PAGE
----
As I mentioned last week, I recently finished reading Liz Curtis Higgs’ Bad Girls of the Bible series. Slightly Bad Girls, the last book, is a slightly different format than the first two. Higgs only covered five women’s stories — Sarah, Hagar, Rebecca, Rachel, and Leah — which allowed her to spend more time with their stories. The fictional accounts span at least two chapters for each character, which allows a longer story-arch for each woman than in the two previous books.
Leah’s story was the one I found most interesting. There is so much we don’t know about her. For example, we know Jacob was livid when he woke to find Leah in his bed instead of Rachel (Gen. 29:21-24), but we have no idea how Leah reacted to her father switching brides (or what Rachel’s opinion was for that matter).
I wonder what Leah was thinking. Was she so scared of her father that she didn’t dare disobey when he “brought her to Jacob” (Gen 29:23)? Did she want to get out of her father’s house so much she would have married anyone? Was she trying to steal Rachel’s husband? Perhaps she was in love with Jacob and hoped he would return that love once they were married (I don’t have much experience with relationships, but I’m pretty sure impersonating your unrequited-crush’s bride on their wedding night is not the best way to make him fall in love with you).
One of the most interesting verses in Leah’s story is this:
When the Lord saw that Leah was unloved … (Gen. 29:31)
Setting aside for the moment how terrible it was for Leah to be unloved, let’s think about how incredible God’s compassion was for her. He saw her and He “listened to” her prayers (Gen.30:17). Isn’t it comforting to know that even when people who should love you don’t, God sees everything and cares deeply for our pain? It makes me think of my favorite Psalm.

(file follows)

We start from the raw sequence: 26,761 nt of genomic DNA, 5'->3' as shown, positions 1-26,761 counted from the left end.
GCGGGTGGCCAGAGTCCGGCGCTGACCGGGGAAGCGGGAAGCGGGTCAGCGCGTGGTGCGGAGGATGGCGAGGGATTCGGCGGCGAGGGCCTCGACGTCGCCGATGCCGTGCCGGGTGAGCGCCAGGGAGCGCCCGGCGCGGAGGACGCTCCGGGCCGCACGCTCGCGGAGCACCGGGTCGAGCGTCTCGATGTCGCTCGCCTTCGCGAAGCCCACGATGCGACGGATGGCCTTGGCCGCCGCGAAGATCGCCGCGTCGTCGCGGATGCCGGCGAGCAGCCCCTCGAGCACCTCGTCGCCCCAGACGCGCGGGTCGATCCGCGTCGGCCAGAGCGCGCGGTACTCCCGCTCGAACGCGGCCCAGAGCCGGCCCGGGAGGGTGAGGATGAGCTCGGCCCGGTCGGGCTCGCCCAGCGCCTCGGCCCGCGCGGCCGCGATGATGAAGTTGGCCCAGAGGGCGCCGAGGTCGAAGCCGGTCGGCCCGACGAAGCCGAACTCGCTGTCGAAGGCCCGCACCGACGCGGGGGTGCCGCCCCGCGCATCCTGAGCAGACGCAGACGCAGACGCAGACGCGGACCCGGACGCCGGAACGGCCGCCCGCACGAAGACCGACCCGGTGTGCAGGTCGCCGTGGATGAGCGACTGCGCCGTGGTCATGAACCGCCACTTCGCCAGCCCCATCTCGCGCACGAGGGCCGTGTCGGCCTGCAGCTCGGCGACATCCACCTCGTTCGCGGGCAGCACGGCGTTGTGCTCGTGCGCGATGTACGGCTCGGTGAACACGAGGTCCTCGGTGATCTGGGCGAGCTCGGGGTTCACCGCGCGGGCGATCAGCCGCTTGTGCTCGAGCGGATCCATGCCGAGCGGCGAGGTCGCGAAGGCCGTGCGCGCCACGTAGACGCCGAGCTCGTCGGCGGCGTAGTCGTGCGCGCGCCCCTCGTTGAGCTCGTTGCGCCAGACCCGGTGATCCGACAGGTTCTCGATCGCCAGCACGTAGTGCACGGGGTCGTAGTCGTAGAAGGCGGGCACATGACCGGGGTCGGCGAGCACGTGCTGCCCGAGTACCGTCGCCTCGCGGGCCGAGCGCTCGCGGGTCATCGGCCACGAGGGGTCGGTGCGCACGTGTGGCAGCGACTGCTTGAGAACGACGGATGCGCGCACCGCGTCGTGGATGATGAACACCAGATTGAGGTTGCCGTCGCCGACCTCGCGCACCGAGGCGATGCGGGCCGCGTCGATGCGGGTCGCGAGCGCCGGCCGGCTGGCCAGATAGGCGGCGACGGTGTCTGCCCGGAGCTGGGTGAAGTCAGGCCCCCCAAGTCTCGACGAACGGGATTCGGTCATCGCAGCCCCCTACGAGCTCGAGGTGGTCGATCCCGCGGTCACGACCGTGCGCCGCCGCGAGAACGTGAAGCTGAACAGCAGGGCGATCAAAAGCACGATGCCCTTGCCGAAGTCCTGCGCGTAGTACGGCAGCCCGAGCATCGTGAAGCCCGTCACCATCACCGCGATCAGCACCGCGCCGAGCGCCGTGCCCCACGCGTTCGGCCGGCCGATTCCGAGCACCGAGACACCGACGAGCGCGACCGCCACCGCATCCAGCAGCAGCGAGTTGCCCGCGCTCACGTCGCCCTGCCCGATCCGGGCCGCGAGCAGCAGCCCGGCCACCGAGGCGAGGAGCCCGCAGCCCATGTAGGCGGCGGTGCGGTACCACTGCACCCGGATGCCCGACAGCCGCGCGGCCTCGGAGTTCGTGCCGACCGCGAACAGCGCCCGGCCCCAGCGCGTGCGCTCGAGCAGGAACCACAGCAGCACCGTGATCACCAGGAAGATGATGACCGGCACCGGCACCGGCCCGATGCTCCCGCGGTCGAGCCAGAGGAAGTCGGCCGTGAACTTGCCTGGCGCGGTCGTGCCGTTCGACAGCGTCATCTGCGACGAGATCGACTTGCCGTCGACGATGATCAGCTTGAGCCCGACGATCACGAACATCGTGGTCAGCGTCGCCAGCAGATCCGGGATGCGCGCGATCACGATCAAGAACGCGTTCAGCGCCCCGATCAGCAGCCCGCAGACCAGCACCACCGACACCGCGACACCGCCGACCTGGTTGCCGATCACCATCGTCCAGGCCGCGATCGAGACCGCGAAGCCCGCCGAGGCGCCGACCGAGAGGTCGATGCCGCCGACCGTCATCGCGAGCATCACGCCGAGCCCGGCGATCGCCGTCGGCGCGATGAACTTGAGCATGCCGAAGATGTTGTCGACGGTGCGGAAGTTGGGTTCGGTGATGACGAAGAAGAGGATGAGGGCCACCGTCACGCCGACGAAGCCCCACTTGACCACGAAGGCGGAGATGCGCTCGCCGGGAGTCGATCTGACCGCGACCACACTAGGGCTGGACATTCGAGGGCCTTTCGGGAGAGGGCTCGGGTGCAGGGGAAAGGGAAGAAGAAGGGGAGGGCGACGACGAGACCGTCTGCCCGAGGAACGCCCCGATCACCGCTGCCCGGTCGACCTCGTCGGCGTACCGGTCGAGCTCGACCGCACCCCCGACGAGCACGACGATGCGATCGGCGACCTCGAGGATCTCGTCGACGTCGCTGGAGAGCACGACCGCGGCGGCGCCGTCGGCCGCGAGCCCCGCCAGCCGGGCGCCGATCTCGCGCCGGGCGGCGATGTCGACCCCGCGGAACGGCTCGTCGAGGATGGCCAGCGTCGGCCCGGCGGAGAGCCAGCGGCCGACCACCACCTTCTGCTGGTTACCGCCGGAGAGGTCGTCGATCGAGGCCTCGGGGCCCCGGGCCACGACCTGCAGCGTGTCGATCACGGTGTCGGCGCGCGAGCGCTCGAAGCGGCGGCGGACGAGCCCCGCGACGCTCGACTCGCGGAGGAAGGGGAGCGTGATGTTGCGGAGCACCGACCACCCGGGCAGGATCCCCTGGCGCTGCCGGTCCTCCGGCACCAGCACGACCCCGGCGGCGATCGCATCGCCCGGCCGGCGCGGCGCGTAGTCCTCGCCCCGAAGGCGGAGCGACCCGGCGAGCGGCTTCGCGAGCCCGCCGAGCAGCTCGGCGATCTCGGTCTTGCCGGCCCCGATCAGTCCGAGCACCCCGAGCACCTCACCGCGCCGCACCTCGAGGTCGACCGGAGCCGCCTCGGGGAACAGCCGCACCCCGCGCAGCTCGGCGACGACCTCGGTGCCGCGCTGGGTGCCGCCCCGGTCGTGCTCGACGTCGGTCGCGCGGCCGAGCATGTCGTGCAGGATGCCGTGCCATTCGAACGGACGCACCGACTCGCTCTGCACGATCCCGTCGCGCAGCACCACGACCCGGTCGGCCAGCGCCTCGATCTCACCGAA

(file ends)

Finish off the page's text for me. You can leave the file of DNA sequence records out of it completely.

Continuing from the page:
O Lord, You have searched me and known me. You know my sitting down and my rising up; You understand my thought afar off. You comprehend my path and my lying down, and are acquainted with all my ways. (Ps. 139:1-3)
We serve a God who is powerful enough to do anything, and He chooses to let His attention and His compassion rest on us. For Leah, God’s care took the form of blessing her with children.
I hadn’t thought about it before, but Higgs points out that what Leah says when each of her sons was born reveal that she had a deeper faith in the God than we often give her credit for.
So Leah conceived and bore a son, and she called his name Reuben; for she said, “The Lord has surely looked on my affliction. Now therefore, my husband will love me.” Then she conceived again and bore a son, and said, “Because the Lord has heard that I am unloved, He has therefore given me this son also.” And she called his name Simeon. She conceived again and bore a son, and said, “Now this time my husband will become attached to me, because I have borne him three sons.” Therefore his name was called Levi. And she conceived again and bore a son, and said, “Now I will praise the Lord.” Therefore she called his name Judah. Then she stopped bearing. (Gen. 29:32-35)
Leah recognized that her sons were a gift from God, given to comfort her when He saw Jacob did not love her. She realized that she was heard and loved by God, and by the time she named her fourth child, Judah, she was able to offer praise to the Lord without even mentioning her hope that Jacob would learn to love her. (As an interesting side note, this is the first time the word “praise” appears in the King James translation.) I doubt Leah moved past her desire for her husband’s love, but perhaps she reached a point where her relationship with God gave her the peace needed to accept her life.
Not that I speak in regard to need, for I have learned in whatever state I am, to be content: I know how to be abased, and I know how to abound. Everywhere and in all things I have learned both to be full and to be hungry, both to abound and to suffer need. I can do all things through Christ who strengthens me. (Phil. 4:11-13)